Polska / dolnośląskie
|Synagogues, prayer houses and others||Cemeteries||Sites of martyrdom||Judaica in museums||Andere|
|Province:||dolnośląskie / inne (before 1939)|
|County:||kamiennogórski / Landeshut (before 1939)|
|Community:||Kamienna Góra / Landeshut (before 1939)|
|Other names:||קאמיינה גורה [j. hebrajski]; Landeshut [j. niemiecki]|
Tamara Włodarczyk /
Kamienna Góra – district capital in south-western Poland, Dolnośląskie Province. It is located 98 km south-west of Wrocław, 446 km south-west of Warsaw, by the Bóbr river.
The first record of Jews in Kamienna Góra comes from the 14th century when there was both an official Jewish community and a synagogue in the town. In the 15th century, after numerous anti-Semitic riots that swept through Lower Silesia, Jews from Kamienna Góra were sent into exile, just as in other Lower Silesian towns. They came back no earlier than in the 19th century.
In 1812, (after proclamation of the Emancipation Edict) Jews gained the right to settle in Kamienna Góra. Despite the fact that there were few Jewish settlers, in 1821 a religious community was founded. The first services were held in a house of prayer at 21 Friedrich Street. (now Mickiewicza Street) The synagogue was built with Jewish society funds. It was consecrated on the 12 May 1858 in the presence of government members and district and city authorities. It was a detached house at 21 Wallstrasse (Wojska Polskiego Avenue), and next to it, at number 22, a community center was built in 1866. It was used as a school and a board room. In 1864 the Jewish community in Kamienna Góra gained autonomy and a legal presence, and it included the whole Kamienna Góra district as well as Bolków. The biggest number of Jews was recorded in Kamienna Góra in 1884 at 177 people.
One of the most eminent representatives of this society was a councelor named F. V. Grunfeld, the owner of a flax and spinning mill established in 1862. He is buried with his wife in a graveyard in Kamienna Góra.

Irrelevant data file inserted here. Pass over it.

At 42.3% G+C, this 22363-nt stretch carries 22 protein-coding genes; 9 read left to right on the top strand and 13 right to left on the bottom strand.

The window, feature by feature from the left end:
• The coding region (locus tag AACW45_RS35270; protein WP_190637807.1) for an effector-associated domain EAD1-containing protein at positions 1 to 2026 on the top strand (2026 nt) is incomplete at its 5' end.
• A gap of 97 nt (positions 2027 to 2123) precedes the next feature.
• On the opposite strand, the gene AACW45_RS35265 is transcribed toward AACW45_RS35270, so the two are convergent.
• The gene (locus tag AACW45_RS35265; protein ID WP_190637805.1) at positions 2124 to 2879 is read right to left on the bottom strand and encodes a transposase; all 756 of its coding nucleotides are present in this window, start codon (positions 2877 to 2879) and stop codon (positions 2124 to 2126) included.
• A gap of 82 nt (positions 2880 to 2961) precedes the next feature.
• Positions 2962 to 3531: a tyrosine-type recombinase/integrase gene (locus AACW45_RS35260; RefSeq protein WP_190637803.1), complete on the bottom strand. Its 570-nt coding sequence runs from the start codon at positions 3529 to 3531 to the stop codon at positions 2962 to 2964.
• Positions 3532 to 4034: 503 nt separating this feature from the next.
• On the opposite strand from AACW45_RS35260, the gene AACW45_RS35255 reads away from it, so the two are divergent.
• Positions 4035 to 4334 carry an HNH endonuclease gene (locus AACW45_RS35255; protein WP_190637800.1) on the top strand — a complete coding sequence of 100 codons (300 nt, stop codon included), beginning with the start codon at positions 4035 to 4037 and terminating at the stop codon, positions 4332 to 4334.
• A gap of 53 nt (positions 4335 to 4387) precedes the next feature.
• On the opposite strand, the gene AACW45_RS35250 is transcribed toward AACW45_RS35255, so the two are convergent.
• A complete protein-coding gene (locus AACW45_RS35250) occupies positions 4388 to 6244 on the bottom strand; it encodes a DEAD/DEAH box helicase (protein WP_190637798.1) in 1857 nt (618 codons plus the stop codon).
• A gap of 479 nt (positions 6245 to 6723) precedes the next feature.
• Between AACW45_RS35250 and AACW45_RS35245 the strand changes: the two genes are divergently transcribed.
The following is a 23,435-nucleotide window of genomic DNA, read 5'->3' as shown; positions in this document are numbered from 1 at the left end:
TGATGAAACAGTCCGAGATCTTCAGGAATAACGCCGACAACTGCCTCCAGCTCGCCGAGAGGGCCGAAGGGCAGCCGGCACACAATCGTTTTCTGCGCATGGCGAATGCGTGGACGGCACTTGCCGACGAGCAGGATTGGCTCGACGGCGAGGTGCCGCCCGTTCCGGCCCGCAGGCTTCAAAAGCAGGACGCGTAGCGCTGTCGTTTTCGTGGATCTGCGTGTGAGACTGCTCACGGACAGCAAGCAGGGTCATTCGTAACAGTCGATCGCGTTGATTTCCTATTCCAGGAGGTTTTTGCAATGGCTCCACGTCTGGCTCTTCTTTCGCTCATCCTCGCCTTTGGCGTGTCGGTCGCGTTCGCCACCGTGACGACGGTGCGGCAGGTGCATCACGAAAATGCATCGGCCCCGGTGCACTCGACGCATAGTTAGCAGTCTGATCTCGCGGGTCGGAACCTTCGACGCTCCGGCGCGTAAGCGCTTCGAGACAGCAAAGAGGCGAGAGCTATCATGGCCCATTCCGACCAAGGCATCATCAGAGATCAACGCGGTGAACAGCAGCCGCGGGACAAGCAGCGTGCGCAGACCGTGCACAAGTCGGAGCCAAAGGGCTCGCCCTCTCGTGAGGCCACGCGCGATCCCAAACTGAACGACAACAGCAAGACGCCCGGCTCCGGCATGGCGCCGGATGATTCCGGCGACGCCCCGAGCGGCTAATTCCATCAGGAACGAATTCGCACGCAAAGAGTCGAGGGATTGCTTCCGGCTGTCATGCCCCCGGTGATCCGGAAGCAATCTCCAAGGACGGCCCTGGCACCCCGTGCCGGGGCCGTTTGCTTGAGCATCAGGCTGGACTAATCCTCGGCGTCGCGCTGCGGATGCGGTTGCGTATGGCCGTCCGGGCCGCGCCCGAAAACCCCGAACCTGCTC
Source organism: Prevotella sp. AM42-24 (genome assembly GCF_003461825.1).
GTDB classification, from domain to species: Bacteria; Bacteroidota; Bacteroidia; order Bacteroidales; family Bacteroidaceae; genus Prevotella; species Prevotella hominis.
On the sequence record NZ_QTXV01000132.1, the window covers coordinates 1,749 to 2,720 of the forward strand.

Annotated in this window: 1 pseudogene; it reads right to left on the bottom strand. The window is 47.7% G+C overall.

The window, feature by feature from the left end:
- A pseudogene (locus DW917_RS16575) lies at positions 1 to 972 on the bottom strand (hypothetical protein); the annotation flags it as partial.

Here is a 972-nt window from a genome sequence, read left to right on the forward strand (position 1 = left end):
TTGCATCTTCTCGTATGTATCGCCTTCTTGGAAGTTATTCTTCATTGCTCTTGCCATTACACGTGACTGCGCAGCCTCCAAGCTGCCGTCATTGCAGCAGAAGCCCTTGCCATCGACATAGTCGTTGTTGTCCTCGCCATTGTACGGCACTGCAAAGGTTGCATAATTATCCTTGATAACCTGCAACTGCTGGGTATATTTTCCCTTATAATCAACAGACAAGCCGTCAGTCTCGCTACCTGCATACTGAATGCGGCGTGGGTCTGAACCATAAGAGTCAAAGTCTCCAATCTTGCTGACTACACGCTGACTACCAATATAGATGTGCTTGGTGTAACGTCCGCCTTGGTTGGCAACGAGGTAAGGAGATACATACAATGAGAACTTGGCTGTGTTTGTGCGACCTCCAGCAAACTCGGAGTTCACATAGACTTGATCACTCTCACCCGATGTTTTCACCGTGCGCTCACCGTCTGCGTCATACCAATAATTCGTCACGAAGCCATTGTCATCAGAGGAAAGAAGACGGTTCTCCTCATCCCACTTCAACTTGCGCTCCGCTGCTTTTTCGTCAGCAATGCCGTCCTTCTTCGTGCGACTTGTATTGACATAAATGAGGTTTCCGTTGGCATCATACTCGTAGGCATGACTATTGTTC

Gradually, the number of Jewish community members decreased to 74 people in 1933, and only 34 remained active members. In 1932 the president of the Synagogue Community in Kamienna Góra was Alfred Dobschutzer, and members of the administration included Leonard Peritz, Siegfried Barasch, Georg Liebrecht and Philipp Falkenstein. The last mentioned became a preacher and also taught at a Jewish religious school. The community did ritual slaughter and organized lessons in religion for children. There were also traditional Jewish organizations in service – Chewra Kadisza, founded in 1928 and having 20 members in the beginning of the 1930s of the 20th century (president – Fred Falkenstein), and Israelite Association of Women (Israelitischer Frauenverein), founded in 1857, and in the 1930s having 22 members
Tamara Włodarczyk /
The first written documents referring to the city of Kamienna Góra date back to the first half of the 13th century. At the beginning of its existence it was a market village located at the crossing of two communication routes. The first linked Prague with Gdańsk through Lubawa Gate while the second led from the West to the East along valleys. The very first confirmed information about Kamienna Góra comes from 1249 and concerns a permission which was given to the Benedictines from Krzeszów to reorganize a fair-village "Landishute" into a town based on Magdeburg Law.
Kamienna Góra was granted town privileges in 1292 during the rule of the Duke of Świdnica, Bolko I. He built a castle in place of the original wooden watchtower (1286), and transformed the settlement at the foot of the castle into a town under Magdeburg Law.
Dynamic economic growth in the town took place during the rule of the grandson of King Władysław Łokietek, known as Duke Bolko II of Świdnica. He confirmed and extended the town privileges in 1334. Thanks to the Piast dynasty of Świdnica and Jawor, Kamienna Góra became a very important craft and trade center and also a border fortress by the end of the 14th century.
The Duchy of Świdnica and Jawor, as the last in Silesia, was annexed by the Czech King Wacław IV at the end of the 14th century. In 1526, the Czech Kingdom along with Silesia (and Kamienna Góra) came into the possession of the Habsburgs. Their reign in Silesia, which lasted over 200 years, ended in 1742 after the first Silesian War. Silesia, along